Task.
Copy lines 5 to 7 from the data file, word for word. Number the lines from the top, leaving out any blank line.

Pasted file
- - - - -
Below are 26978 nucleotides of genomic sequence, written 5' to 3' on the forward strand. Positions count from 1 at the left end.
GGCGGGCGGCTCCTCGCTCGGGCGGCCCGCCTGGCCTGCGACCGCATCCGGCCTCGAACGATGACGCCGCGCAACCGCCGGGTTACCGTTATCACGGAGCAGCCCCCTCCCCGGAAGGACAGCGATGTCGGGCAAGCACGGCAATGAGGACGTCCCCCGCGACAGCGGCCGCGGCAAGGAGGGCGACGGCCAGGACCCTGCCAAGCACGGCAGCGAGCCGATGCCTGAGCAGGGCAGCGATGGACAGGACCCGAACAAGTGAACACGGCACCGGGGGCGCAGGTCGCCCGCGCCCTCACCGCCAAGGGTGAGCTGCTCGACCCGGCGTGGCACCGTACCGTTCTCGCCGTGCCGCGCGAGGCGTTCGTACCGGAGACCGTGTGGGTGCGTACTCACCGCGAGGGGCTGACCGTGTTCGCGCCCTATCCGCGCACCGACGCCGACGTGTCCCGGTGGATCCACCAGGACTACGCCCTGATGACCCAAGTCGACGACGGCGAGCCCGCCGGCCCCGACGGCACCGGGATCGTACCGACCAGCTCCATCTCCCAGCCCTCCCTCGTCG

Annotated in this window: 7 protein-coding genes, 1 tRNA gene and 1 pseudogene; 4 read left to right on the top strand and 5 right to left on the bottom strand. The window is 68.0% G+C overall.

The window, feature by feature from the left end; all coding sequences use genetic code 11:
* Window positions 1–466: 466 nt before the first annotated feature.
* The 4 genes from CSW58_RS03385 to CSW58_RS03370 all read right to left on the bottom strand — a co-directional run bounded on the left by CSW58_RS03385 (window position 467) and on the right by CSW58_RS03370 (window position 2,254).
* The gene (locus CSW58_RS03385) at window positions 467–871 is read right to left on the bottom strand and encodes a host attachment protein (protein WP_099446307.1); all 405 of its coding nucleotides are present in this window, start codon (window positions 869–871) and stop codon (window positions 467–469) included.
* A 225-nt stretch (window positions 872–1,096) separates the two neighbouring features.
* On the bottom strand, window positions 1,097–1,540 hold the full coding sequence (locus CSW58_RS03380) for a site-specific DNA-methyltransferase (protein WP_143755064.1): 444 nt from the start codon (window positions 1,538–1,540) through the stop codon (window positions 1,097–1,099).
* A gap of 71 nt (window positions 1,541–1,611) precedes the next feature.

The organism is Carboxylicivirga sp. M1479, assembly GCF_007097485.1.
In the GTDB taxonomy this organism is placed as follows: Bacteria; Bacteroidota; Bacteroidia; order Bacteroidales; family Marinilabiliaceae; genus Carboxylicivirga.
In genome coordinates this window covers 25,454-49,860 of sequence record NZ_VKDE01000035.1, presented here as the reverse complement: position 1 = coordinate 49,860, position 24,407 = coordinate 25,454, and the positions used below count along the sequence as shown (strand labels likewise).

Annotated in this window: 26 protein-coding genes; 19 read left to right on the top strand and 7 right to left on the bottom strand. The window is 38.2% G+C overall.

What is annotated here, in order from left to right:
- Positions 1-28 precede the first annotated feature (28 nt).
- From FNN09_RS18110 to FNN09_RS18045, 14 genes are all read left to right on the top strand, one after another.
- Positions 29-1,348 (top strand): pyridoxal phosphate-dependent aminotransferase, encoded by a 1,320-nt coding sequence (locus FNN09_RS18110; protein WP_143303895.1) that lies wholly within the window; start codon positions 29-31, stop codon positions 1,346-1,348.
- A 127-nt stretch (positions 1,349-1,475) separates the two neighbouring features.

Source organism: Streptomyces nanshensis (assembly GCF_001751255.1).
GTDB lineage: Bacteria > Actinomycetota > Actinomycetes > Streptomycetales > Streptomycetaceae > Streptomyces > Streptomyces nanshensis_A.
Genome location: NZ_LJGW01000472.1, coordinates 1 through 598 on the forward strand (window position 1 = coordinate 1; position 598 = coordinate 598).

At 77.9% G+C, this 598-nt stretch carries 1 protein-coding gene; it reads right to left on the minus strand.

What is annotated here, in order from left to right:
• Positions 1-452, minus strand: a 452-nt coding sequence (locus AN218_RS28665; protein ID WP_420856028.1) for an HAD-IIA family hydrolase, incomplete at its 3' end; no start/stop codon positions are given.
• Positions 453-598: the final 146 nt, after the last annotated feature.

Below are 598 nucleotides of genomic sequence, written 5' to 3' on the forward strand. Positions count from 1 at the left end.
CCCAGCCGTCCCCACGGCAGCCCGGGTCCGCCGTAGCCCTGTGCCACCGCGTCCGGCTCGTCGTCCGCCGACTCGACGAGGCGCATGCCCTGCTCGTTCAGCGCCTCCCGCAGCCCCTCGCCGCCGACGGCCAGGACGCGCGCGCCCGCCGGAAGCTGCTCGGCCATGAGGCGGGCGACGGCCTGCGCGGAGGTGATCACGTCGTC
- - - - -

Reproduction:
* Window positions 1–466: 466 nt before the first annotated feature.
* The 4 genes from CSW58_RS03385 to CSW58_RS03370 all read right to left on the bottom strand — a co-directional run bounded on the left by CSW58_RS03385 (window position 467) and on the right by CSW58_RS03370 (window position 2,254).
* The gene (locus CSW58_RS03385) at window positions 467–871 is read right to left on the bottom strand and encodes a host attachment protein (protein WP_099446307.1); all 405 of its coding nucleotides are present in this window, start codon (window positions 869–871) and stop codon (window positions 467–469) included.